Tips for turning down the heat during difficult talks
Last night I randomly wrote the word “de-escalation” on a napkin during a vigorous and slightly heated discussion with my husband during dinner. The topic was the future of race relations in this country.
Yes, we really do talk about that kind of stuff. We usually do it over iPad Scrabble and a glass of wine. In our most recent exchange, we covered public safety/police training, mental health understanding (or lack thereof) and this country’s recent upsurge in dissonant exchange. It was a good discussion and a difficult one.
My spouse and I have been married more than 30 years and relish communication that encourages us to think more deeply about critical issues. Most particularly, we want to engage one another regarding the situational obstacles we expect future generations to face — and we want to do it with solutions in the forefront. Our extended family is more racially diverse than many, so this is particularly important to us.
I found the crumpled napkin with the word “de-escalation” in the recycle bin this morning, but it did not belong there. It deserves more consideration. It deserves a place at the table. To “de-escalate” means to decrease the intensity and magnitude of a conflict or a brewing confrontation. As older adults, we are often well practiced in our communication styles. But they might benefit from a little enhancement. Maybe aging adults can model how to redirect conflict and relational clashes.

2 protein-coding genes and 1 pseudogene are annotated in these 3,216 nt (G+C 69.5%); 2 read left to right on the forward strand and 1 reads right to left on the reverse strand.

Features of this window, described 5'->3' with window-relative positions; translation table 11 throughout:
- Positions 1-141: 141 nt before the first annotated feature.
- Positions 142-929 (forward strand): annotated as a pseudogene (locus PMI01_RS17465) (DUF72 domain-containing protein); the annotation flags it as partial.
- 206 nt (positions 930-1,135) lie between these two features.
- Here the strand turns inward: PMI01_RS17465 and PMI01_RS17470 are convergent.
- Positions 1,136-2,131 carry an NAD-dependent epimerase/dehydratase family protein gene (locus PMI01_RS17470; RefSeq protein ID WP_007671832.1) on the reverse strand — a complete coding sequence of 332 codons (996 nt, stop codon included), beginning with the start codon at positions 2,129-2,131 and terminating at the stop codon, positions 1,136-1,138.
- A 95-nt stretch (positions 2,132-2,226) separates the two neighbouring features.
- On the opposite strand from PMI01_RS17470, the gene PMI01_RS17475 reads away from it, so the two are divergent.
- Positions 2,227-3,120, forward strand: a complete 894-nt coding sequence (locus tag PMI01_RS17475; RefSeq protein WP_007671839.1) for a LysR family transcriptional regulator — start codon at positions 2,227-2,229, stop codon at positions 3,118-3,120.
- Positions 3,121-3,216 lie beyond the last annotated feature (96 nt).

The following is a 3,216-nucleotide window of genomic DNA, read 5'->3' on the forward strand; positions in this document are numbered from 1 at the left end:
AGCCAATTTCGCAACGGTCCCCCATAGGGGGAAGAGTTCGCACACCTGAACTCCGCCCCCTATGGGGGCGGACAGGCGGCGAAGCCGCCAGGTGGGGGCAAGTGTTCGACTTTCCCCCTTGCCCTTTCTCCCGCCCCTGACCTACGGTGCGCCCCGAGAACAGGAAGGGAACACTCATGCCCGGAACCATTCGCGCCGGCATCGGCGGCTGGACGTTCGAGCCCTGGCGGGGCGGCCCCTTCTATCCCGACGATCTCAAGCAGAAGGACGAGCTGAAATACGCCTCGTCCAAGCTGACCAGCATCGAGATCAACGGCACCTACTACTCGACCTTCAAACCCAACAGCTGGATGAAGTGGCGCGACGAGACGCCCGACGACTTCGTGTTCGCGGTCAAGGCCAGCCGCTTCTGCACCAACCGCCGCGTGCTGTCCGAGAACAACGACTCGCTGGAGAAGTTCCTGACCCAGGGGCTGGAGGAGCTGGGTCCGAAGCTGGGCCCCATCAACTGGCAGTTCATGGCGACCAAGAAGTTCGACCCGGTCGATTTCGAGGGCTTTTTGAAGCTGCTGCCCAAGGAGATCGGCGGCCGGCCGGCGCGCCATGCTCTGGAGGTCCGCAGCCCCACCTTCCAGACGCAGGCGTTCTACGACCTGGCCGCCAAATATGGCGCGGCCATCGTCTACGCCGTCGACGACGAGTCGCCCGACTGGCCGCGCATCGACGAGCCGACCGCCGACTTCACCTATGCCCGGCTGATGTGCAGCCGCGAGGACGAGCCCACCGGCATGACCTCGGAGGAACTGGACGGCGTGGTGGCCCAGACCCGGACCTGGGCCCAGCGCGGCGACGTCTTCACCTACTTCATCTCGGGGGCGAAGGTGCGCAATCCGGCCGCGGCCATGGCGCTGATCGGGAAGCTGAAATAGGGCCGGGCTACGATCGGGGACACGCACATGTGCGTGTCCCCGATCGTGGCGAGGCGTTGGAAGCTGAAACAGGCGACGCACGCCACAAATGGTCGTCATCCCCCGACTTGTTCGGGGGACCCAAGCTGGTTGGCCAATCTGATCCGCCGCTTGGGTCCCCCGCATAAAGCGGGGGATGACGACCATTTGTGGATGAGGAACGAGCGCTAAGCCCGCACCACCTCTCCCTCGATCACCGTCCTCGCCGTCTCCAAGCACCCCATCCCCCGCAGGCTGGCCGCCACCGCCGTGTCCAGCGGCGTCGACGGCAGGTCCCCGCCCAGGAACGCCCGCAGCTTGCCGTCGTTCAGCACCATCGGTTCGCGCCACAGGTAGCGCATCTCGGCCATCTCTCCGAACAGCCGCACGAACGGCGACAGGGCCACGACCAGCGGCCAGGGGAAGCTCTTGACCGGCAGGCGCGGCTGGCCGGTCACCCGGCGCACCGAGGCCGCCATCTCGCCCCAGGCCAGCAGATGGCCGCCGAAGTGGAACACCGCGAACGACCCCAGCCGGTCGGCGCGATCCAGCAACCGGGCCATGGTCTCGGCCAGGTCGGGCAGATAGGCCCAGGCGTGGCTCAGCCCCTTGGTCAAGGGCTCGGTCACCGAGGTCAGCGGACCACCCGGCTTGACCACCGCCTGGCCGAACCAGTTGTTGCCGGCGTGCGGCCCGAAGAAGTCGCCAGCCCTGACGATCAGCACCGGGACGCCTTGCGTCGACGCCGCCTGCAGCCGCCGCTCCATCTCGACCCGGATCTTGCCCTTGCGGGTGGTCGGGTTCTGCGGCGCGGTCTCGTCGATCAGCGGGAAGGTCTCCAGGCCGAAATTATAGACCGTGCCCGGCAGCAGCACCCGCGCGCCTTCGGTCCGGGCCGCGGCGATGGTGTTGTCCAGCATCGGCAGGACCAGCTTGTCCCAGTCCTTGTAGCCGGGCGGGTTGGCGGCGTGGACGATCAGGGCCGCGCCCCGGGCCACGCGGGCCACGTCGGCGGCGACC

There’s an online contributor, Guy Harris, who I do not know but would like to. He posted, “Three Things You Can Do to De-escalate Conflict.” His suggestions were similar to those in a 2003 article in Law and Order Magazine. I reordered these ideas in a manner that made more sense to me and added a few elements. What follows is not going to resolve the issue of race relations in this country. But one situation at a time, perhaps freshened communication approaches can make a dent.
First, “listen. “As a general rule, people feel less angry or frustrated when they feel understood. When you listen without interrupting, correcting or debating, you can help the other person feel understood even if you think that the word choice or tone rests entirely on the other person. Be nonjudgmental; allow silence. And try reflectively feeding back to the other person your understanding of what you heard. As illustration, “May I clarify? I think this is what you said … do I understand it correctly?”
The second idea from the experts is “apologize,” not for “how the other person feels” or “how they interpreted your actions.” Just apologize for the act itself. Start small; “own” your contribution.
“I’m sorry I grimaced when you mentioned that issue — forgive me.” Which leads to the final recommendation, “forgive” and do it graciously. Even if your earlier apology does not elicit an apology, nondefensively “lean into” absolvent communication. As illustration, “Please forgive me; I overstepped the line.”
The takeaway is this: If you see de-escalation in play, affirm it enthusiastically. If any of the ideas offered above have the potential to help you de-escalate a family or relational conflict — steal them. And then give them away.
Sharon Johnson is a retired Oregon State University associate professor emeritus. Reach her at Sharon@agefriendlyinnovators.org.